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Winner praises the Pulitzer board's commitment to the 'heart' in journalism

What does it feel like to win a Pulitzer Prize?

Between tears of joy, Maria Hinojosa told NPR, "It's like a dream and when I stop crying it's like, Wow!"

On Monday, Hinojosa and her team of producers and editors at Futuro Media won the Pulitzer Prize in audio reporting for a seven-part podcast series called Suave. The show is about a man reentering society after serving more than 30 years in prison. It was a project decades in the making.

Now, Hinojosa says, to be recognized by "the highest levels of quote unquote American journalism feels as if a tectonic shift just happened." After so many years reporting on criminal justice, Hinojosa says it is a signal that journalism with a big J, is interested in a sweeping story about a man behind bars with a lot of hope – David Luis "Suave" Gonzalez – and a journalist who has heart."

Hinojosa, who spoke with NPR from her home in Harlem with a dog yapping in the background, is a veteran television and radio journalist. She was previously a correspondent for NPR and has been the host of the long-running show Latino U.S.A. She launched Futuro Media in 2010; the company is a nonprofit multimedia content company, and its foray into the narrative nonfiction podcasting space is the ultimate validation, she said.

The story of the stories about Suave

Hinojosa first met Suave, the subject of the Pulitzer Prize-winning show, in 1993, while speaking at the Graterford State Correctional Institution in Pennsylvania. She was a correspondent for NPR at the time, and he was serving a life sentence without parole for a crime he committed when he was 17 years old. Eventually, Suave became a source – someone she'd check in on a few times a year — as she began reporting stories about the growing population of mostly men behind bars. But inevitably, she says, it soon became a friendship.

She sent him Christmas cards, shared stories about her life, and collected decades of recordings of their visits and conversations. "We had no idea what I was going to do with them," she admits. But she was committed to keeping a record.

There was no way to know, when they first met, that there would ever come an opportunity for Suave's release.

"He was supposed to come out in a box," she says. Things changed in 2012 when the Supreme Court began to reconsider the practice of sentencing juveniles to life without parole, she explained.

"And that's when my deep sense of journalism was like, OK, wait a second, he might get out. Then it was like, You have to record every single conversation."

Hinojosa has advice for journalists: Don't be afraid to put your heart into it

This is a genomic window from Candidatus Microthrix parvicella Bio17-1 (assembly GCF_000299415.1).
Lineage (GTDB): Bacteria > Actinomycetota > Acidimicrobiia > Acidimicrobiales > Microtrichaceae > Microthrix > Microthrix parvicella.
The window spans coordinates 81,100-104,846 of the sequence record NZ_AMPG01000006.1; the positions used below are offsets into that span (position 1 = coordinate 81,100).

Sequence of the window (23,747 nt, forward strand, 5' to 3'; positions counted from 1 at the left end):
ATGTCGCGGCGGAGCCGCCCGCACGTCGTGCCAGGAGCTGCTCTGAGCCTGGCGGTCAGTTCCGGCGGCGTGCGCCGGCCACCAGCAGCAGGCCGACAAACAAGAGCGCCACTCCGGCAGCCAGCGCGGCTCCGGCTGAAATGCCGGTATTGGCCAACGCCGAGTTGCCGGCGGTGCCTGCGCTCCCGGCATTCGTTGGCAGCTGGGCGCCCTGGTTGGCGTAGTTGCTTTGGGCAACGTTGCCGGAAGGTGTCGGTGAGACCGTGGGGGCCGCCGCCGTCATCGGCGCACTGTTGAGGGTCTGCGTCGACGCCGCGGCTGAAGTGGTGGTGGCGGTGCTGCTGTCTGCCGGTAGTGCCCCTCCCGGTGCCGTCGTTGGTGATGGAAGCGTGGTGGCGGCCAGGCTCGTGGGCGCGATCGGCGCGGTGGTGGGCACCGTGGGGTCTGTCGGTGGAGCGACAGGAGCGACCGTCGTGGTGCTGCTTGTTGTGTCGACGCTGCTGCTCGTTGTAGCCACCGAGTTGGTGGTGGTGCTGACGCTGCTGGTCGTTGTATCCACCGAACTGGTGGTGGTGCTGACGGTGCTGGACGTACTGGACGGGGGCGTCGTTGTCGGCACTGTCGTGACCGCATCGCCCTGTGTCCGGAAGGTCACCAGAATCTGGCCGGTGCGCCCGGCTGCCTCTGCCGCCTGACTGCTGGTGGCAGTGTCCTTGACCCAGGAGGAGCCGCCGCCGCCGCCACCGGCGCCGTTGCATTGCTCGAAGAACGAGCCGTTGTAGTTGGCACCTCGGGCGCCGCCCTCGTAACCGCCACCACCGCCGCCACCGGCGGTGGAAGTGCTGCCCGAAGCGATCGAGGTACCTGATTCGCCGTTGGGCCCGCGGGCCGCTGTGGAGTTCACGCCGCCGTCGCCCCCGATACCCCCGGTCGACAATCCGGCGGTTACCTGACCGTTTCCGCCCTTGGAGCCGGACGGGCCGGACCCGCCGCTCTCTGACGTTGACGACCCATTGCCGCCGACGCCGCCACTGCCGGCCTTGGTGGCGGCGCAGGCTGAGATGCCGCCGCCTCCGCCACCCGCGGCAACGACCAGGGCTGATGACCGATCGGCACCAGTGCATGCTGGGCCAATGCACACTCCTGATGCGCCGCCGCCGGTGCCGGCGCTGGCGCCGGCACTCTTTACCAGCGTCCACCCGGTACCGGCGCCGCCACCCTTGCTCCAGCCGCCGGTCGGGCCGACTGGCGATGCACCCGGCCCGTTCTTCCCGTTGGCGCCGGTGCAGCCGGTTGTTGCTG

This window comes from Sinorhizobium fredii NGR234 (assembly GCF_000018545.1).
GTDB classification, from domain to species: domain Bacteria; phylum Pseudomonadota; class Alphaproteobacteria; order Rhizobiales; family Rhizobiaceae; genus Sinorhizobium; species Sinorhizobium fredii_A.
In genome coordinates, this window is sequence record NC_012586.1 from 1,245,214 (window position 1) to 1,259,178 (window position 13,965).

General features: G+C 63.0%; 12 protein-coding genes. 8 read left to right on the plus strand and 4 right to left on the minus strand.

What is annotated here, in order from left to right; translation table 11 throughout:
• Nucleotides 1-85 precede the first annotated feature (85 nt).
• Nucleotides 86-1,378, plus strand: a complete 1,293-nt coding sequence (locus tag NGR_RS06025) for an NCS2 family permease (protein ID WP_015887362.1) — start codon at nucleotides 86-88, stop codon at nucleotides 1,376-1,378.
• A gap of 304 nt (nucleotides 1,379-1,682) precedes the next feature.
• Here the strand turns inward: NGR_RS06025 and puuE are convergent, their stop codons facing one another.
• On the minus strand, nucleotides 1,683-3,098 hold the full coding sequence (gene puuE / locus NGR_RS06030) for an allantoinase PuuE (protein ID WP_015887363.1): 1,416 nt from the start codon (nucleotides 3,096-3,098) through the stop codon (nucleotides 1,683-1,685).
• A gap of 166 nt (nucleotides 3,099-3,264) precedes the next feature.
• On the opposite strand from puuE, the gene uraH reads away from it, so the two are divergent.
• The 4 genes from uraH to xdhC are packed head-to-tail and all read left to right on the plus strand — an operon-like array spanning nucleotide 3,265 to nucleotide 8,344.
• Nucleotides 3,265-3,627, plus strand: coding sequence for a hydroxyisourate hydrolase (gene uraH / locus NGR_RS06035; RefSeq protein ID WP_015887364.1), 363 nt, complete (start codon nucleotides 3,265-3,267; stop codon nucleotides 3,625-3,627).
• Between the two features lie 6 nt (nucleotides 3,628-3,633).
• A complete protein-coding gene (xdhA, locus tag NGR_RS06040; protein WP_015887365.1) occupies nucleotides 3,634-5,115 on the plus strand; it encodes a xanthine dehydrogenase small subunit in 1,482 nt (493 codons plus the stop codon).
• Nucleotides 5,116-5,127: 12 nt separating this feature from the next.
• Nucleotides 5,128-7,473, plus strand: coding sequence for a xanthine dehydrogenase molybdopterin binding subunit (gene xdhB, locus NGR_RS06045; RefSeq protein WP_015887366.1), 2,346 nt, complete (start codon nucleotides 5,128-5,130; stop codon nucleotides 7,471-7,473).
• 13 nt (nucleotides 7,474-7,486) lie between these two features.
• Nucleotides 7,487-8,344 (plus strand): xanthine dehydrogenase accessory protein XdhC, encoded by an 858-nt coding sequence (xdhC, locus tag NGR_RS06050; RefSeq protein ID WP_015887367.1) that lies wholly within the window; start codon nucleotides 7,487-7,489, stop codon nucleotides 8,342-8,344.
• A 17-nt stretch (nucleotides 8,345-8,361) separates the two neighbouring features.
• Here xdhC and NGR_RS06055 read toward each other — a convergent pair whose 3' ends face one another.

If that's not a lesson for journalists to follow their instincts, she doesn't know what is, she joked.

Her advice for fellow journalists is: "Trust your gut about what's a story. But then also be prepared to bring some heart into it."

She adds: "I encourage bringing your heart into the reporting," quickly noting the importance of remaining respectful with interview subjects.

In fact, Hinojosa herself and her unique bond with Suave are an integral part of the story. (During the opening of the first episode, Hinojosa weeps with Suave, when he suffers from PTSD because he is confined in a tiny recording studio that reminded him of his former cell.) That is a significant departure from the type of journalism and storytelling that is often rewarded or even encouraged in the industry.

"And that's why a Pulitzer is like, Wow!,"she says laughing.

"Y'all are recognizing deep commitment to this story, but also a deep commitment to heart in the context of American journalism in the year 2022. I'm going to take that as a win for everything that I (and) Futuro Media represent. I'm going to take that as a win, for sure."

She was so intertwined with Suave's story, that her producers – Maggie Freleng, who also hosts the show, and Julieta Martinelli – limited Hinojosa's role in the series.

"They came to me and they said, Look, Maria, you're part of the story, so you can't produce it. And I was like, What?"

It was a bit of a shock initially, but at the end of the day she agreed with her producers.

"I was trained to trust my producers and I trust them 100 percent," Hinojosa said, once again on the verge of tears.

Without them, Hinojosa says, she would never have been able to pull off such an ambitious project.

Copyright 2022 NPR. To see more, visit https://www.npr.org.

Vanessa Romo is a reporter for NPR's News Desk. She covers breaking news on a wide range of topics, weighing in daily on everything from immigration and the treatment of migrant children, to a war-crimes trial where a witness claimed he was the actual killer, to an alleged sex cult. She has also covered the occasional cat-clinging-to-the-hood-of-a-car story.